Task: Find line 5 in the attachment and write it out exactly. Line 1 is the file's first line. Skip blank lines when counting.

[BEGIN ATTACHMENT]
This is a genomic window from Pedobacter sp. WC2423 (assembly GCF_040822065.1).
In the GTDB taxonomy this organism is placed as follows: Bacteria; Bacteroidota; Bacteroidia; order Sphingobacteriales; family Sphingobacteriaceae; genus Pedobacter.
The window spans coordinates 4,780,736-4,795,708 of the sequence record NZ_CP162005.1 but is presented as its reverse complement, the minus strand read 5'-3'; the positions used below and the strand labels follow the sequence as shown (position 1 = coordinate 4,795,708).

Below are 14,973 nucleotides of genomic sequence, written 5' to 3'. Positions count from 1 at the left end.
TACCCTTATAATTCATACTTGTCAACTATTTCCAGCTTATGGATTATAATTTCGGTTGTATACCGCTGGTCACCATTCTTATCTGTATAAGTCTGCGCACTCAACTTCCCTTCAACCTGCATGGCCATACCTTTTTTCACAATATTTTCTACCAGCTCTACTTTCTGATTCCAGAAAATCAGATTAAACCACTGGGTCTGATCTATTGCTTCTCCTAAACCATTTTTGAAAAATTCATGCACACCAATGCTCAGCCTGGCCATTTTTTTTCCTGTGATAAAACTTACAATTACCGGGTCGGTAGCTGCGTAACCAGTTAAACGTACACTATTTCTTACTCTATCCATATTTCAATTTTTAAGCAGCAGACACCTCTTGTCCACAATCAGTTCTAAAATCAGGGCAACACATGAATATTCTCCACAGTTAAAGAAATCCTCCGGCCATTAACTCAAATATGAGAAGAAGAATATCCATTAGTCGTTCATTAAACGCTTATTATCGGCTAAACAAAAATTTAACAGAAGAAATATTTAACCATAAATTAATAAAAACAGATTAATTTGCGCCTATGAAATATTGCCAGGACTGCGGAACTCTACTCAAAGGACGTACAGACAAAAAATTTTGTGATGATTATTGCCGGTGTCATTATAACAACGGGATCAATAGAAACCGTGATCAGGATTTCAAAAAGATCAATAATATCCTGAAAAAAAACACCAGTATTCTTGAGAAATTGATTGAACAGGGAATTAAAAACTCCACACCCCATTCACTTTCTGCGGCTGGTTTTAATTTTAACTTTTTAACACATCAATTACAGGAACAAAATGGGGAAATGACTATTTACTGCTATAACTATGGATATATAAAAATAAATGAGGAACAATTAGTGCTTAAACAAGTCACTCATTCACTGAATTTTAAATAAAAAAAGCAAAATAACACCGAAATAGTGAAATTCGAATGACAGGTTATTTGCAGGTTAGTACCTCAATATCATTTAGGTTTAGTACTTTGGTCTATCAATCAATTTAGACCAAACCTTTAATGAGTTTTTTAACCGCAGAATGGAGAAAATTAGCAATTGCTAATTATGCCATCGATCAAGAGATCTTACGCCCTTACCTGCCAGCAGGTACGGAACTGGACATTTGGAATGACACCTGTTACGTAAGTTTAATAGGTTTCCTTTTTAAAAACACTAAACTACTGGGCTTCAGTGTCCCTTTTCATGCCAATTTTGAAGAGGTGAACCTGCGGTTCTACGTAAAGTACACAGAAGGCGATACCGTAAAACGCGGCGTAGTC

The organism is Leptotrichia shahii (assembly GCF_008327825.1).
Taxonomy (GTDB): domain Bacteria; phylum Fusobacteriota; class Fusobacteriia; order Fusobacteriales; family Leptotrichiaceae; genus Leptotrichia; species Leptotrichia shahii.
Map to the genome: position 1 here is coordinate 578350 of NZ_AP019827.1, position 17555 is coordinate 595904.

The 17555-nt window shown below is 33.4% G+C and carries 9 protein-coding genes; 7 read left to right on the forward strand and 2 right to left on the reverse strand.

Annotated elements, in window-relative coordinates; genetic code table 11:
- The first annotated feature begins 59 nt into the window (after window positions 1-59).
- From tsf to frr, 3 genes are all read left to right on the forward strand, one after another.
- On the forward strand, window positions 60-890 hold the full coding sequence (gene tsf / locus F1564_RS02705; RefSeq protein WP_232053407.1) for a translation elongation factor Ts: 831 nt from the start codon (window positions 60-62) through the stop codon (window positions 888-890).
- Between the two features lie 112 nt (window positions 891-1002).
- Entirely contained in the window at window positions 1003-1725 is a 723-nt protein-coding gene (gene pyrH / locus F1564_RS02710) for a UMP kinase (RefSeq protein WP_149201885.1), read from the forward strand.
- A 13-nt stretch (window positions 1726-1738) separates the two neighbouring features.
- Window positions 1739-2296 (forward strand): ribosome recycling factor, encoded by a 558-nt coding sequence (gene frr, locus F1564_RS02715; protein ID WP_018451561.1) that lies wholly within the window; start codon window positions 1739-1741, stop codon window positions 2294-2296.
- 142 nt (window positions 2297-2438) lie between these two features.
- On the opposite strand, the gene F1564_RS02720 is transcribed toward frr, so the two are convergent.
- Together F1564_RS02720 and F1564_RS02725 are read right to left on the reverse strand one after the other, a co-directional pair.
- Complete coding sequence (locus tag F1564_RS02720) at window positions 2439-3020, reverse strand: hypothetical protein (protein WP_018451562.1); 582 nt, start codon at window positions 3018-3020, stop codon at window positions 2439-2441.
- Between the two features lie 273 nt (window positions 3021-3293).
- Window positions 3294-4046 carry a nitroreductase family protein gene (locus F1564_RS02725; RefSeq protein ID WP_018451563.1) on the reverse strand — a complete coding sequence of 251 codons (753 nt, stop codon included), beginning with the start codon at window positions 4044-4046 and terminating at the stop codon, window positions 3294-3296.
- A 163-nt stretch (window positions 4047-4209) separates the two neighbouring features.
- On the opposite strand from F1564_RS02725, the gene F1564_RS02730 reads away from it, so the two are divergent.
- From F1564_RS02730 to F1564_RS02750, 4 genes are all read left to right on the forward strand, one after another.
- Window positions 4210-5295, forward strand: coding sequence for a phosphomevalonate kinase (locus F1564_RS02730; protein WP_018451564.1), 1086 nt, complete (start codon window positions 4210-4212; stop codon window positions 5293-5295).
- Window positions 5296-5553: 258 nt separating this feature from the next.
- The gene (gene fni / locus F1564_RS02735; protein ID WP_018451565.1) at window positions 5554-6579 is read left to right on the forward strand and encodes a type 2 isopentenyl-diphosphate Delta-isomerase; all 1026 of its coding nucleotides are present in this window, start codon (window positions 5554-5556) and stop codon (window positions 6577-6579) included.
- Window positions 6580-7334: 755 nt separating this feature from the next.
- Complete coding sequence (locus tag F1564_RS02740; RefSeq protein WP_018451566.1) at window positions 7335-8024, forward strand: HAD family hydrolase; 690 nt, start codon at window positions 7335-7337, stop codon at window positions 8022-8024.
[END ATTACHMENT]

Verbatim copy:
TACCCTTATAATTCATACTTGTCAACTATTTCCAGCTTATGGATTATAATTTCGGTTGTATACCGCTGGTCACCATTCTTATCTGTATAAGTCTGCGCACTCAACTTCCCTTCAACCTGCATGGCCATACCTTTTTTCACAATATTTTCTACCAGCTCTACTTTCTGATTCCAGAAAATCAGATTAAACCACTGGGTCTGATCTATTGCTTCTCCTAAACCATTTTTGAAAAATTCATGCACACCAATGCTCAGCCTGGCCATTTTTTTTCCTGTGATAAAACTTACAATTACCGGGTCGGTAGCTGCGTAACCAGTTAAACGTACACTATTTCTTACTCTATCCATATTTCAATTTTTAAGCAGCAGACACCTCTTGTCCACAATCAGTTCTAAAATCAGGGCAACACATGAATATTCTCCACAGTTAAAGAAATCCTCCGGCCATTAACTCAAATATGAGAAGAAGAATATCCATTAGTCGTTCATTAAACGCTTATTATCGGCTAAACAAAAATTTAACAGAAGAAATATTTAACCATAAATTAATAAAAACAGATTAATTTGCGCCTATGAAATATTGCCAGGACTGCGGAACTCTACTCAAAGGACGTACAGACAAAAAATTTTGTGATGATTATTGCCGGTGTCATTATAACAACGGGATCAATAGAAACCGTGATCAGGATTTCAAAAAGATCAATAATATCCTGAAAAAAAACACCAGTATTCTTGAGAAATTGATTGAACAGGGAATTAAAAACTCCACACCCCATTCACTTTCTGCGGCTGGTTTTAATTTTAACTTTTTAACACATCAATTACAGGAACAAAATGGGGAAATGACTATTTACTGCTATAACTATGGATATATAAAAATAAATGAGGAACAATTAGTGCTTAAACAAGTCACTCATTCACTGAATTTTAAATAAAAAAAGCAAAATAACACCGAAATAGTGAAATTCGAATGACAGGTTATTTGCAGGTTAGTACCTCAATATCATTTAGGTTTAGTACTTTGGTCTATCAATCAATTTAGACCAAACCTTTAATGAGTTTTTTAACCGCAGAATGGAGAAAATTAGCAATTGCTAATTATGCCATCGATCAAGAGATCTTACGCCCTTACCTGCCAGCAGGTACGGAACTGGACATTTGGAATGACACCTGTTACGTAAGTTTAATAGGTTTCCTTTTTAAAAACACTAAACTACTGGGCTTCAGTGTCCCTTTTCATGCCAATTTTGAAGAGGTGAACCTGCGGTTCTACGTAAAGTACACAGAAGGCGATACCGTAAAACGCGGCGTAGTC